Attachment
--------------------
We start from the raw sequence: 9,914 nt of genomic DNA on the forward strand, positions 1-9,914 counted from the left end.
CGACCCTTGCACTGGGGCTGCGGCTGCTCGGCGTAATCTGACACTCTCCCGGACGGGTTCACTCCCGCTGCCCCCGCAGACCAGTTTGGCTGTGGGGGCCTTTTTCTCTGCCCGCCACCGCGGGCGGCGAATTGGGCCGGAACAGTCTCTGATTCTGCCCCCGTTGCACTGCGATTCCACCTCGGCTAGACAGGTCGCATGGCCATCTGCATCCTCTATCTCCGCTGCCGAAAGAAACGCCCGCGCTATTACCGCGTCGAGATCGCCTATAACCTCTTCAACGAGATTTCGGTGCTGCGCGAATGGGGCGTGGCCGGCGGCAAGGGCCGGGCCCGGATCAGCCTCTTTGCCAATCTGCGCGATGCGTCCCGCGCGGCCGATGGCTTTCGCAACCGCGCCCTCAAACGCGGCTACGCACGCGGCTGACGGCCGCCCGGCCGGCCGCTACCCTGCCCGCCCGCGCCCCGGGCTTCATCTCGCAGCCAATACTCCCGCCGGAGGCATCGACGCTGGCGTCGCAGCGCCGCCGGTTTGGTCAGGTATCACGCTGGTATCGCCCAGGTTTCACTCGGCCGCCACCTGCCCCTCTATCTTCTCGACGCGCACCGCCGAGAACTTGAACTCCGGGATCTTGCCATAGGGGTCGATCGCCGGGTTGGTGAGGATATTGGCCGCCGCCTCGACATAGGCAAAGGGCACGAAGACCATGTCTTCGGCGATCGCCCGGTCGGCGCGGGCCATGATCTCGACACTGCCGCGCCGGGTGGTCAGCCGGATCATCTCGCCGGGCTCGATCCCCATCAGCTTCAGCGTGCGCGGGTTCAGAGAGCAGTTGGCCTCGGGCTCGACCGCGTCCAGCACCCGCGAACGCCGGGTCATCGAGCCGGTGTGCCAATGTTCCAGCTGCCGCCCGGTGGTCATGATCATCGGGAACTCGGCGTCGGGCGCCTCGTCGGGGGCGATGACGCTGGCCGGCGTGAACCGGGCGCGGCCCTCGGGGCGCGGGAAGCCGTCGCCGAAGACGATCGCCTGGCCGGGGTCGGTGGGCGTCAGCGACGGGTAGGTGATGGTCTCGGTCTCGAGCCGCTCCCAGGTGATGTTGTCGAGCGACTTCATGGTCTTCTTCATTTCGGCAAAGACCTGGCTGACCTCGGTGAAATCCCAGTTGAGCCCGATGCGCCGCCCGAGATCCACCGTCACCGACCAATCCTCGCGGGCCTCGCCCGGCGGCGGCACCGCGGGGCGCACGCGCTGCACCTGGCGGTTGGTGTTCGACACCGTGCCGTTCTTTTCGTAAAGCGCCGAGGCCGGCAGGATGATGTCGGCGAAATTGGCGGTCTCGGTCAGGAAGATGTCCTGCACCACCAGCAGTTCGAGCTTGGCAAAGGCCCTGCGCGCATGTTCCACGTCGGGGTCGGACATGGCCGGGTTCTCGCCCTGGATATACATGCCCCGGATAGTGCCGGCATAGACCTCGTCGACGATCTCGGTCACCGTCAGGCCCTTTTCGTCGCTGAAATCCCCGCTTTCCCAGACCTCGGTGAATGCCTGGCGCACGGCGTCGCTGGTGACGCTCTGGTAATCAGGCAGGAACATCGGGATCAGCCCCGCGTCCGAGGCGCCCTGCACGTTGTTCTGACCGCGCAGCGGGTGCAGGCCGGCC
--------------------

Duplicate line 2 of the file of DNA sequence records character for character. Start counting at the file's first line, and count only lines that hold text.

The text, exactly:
CGACCCTTGCACTGGGGCTGCGGCTGCTCGGCGTAATCTGACACTCTCCCGGACGGGTTCACTCCCGCTGCCCCCGCAGACCAGTTTGGCTGTGGGGGCCTTTTTCTCTGCCCGCCACCGCGGGCGGCGAATTGGGCCGGAACAGTCTCTGATTCTGCCCCCGTTGCACTGCGATTCCACCTCGGCTAGACAGGTCGCATGGCCATCTGCATCCTCTATCTCCGCTGCCGAAAGAAACGCCCGCGCTATTACCGCGTCGAGATCGCCTATAACCTCTTCAACGAGATTTCGGTGCTGCGCGAATGGGGCGTGGCCGGCGGCAAGGGCCGGGCCCGGATCAGCCTCTTTGCCAATCTGCGCGATGCGTCCCGCGCGGCCGATGGCTTTCGCAACCGCGCCCTCAAACGCGGCTACGCACGCGGCTGACGGCCGCCCGGCCGGCCGCTACCCTGCCCGCCCGCGCCCCGGGCTTCATCTCGCAGCCAATACTCCCGCCGGAGGCATCGACGCTGGCGTCGCAGCGCCGCCGGTTTGGTCAGGTATCACGCTGGTATCGCCCAGGTTTCACTCGGCCGCCACCTGCCCCTCTATCTTCTCGACGCGCACCGCCGAGAACTTGAACTCCGGGATCTTGCCATAGGGGTCGATCGCCGGGTTGGTGAGGATATTGGCCGCCGCCTCGACATAGGCAAAGGGCACGAAGACCATGTCTTCGGCGATCGCCCGGTCGGCGCGGGCCATGATCTCGACACTGCCGCGCCGGGTGGTCAGCCGGATCATCTCGCCGGGCTCGATCCCCATCAGCTTCAGCGTGCGCGGGTTCAGAGAGCAGTTGGCCTCGGGCTCGACCGCGTCCAGCACCCGCGAACGCCGGGTCATCGAGCCGGTGTGCCAATGTTCCAGCTGCCGCCCGGTGGTCATGATCATCGGGAACTCGGCGTCGGGCGCCTCGTCGGGGGCGATGACGCTGGCCGGCGTGAACCGGGCGCGGCCCTCGGGGCGCGGGAAGCCGTCGCCGAAGACGATCGCCTGGCCGGGGTCGGTGGGCGTCAGCGACGGGTAGGTGATGGTCTCGGTCTCGAGCCGCTCCCAGGTGATGTTGTCGAGCGACTTCATGGTCTTCTTCATTTCGGCAAAGACCTGGCTGACCTCGGTGAAATCCCAGTTGAGCCCGATGCGCCGCCCGAGATCCACCGTCACCGACCAATCCTCGCGGGCCTCGCCCGGCGGCGGCACCGCGGGGCGCACGCGCTGCACCTGGCGGTTGGTGTTCGACACCGTGCCGTTCTTTTCGTAAAGCGCCGAGGCCGGCAGGATGATGTCGGCGAAATTGGCGGTCTCGGTCAGGAAGATGTCCTGCACCACCAGCAGTTCGAGCTTGGCAAAGGCCCTGCGCGCATGTTCCACGTCGGGGTCGGACATGGCCGGGTTCTCGCCCTGGATATACATGCCCCGGATAGTGCCGGCATAGACCTCGTCGACGATCTCGGTCACCGTCAGGCCCTTTTCGTCGCTGAAATCCCCGCTTTCCCAGACCTCGGTGAATGCCTGGCGCACGGCGTCGCTGGTGACGCTCTGGTAATCAGGCAGGAACATCGGGATCAGCCCCGCGTCCGAGGCGCCCTGCACGTTGTTCTGACCGCGCAGCGGGTGCAGGCCGGCC